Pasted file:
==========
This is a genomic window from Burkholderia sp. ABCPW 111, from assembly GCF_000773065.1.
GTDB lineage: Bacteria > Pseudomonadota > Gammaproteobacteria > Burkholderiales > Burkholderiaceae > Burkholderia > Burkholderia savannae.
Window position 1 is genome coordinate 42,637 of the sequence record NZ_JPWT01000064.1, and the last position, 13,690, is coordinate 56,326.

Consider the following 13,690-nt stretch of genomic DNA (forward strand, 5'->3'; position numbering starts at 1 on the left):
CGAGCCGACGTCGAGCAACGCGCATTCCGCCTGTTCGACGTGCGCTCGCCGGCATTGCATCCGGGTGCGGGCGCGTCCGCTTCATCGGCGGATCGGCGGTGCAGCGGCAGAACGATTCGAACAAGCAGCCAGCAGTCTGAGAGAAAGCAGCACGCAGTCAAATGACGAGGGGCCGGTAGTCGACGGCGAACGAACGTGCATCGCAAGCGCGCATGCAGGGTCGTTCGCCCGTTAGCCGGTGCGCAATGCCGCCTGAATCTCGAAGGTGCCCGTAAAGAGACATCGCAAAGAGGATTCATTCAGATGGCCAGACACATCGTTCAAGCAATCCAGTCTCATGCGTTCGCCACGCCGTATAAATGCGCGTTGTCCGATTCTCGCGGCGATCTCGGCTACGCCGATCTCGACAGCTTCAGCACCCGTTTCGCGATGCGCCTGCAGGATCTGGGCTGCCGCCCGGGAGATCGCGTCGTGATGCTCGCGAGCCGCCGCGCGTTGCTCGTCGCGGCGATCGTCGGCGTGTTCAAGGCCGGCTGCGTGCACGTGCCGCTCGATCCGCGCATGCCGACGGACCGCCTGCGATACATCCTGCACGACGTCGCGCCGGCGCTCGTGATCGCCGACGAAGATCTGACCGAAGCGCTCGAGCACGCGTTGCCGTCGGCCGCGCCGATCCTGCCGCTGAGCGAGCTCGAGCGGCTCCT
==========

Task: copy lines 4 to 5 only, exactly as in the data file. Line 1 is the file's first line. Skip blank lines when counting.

Consider the following 13,690-nt stretch of genomic DNA (forward strand, 5'->3'; position numbering starts at 1 on the left):
CGAGCCGACGTCGAGCAACGCGCATTCCGCCTGTTCGACGTGCGCTCGCCGGCATTGCATCCGGGTGCGGGCGCGTCCGCTTCATCGGCGGATCGGCGGTGCAGCGGCAGAACGATTCGAACAAGCAGCCAGCAGTCTGAGAGAAAGCAGCACGCAGTCAAATGACGAGGGGCCGGTAGTCGACGGCGAACGAACGTGCATCGCAAGCGCGCATGCAGGGTCGTTCGCCCGTTAGCCGGTGCGCAATGCCGCCTGAATCTCGAAGGTGCCCGTAAAGAGACATCGCAAAGAGGATTCATTCAGATGGCCAGACACATCGTTCAAGCAATCCAGTCTCATGCGTTCGCCACGCCGTATAAATGCGCGTTGTCCGATTCTCGCGGCGATCTCGGCTACGCCGATCTCGACAGCTTCAGCACCCGTTTCGCGATGCGCCTGCAGGATCTGGGCTGCCGCCCGGGAGATCGCGTCGTGATGCTCGCGAGCCGCCGCGCGTTGCTCGTCGCGGCGATCGTCGGCGTGTTCAAGGCCGGCTGCGTGCACGTGCCGCTCGATCCGCGCATGCCGACGGACCGCCTGCGATACATCCTGCACGACGTCGCGCCGGCGCTCGTGATCGCCGACGAAGATCTGACCGAAGCGCTCGAGCACGCGTTGCCGTCGGCCGCGCCGATCCTGCCGCTGAGCGAGCTCGAGCGGCTCCT